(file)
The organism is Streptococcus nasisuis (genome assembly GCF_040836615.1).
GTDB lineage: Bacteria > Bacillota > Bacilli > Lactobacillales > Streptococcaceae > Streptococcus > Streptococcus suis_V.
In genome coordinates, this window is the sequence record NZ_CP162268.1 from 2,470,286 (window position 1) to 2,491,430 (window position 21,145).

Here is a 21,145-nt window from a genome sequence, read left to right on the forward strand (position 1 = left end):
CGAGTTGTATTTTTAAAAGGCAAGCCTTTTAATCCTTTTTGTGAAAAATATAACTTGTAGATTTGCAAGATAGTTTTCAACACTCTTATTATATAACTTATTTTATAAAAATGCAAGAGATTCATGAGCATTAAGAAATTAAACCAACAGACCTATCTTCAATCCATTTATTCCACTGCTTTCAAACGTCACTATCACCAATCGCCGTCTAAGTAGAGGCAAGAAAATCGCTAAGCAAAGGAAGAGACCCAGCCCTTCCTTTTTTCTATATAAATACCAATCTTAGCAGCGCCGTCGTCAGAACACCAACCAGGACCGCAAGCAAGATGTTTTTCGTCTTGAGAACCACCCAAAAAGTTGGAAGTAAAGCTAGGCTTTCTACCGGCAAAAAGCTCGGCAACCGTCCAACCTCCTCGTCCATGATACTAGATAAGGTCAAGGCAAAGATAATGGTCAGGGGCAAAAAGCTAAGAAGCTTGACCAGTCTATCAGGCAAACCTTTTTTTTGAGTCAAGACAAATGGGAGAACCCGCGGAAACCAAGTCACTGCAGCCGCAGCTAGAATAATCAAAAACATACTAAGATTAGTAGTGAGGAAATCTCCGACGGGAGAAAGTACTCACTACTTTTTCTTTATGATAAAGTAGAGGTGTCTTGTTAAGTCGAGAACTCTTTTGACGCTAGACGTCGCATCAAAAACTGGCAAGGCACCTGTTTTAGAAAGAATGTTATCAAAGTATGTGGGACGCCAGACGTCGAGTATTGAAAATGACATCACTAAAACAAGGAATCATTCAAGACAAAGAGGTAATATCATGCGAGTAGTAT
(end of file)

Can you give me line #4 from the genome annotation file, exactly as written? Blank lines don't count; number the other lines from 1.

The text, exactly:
Here is a 21,145-nt window from a genome sequence, read left to right on the forward strand (position 1 = left end):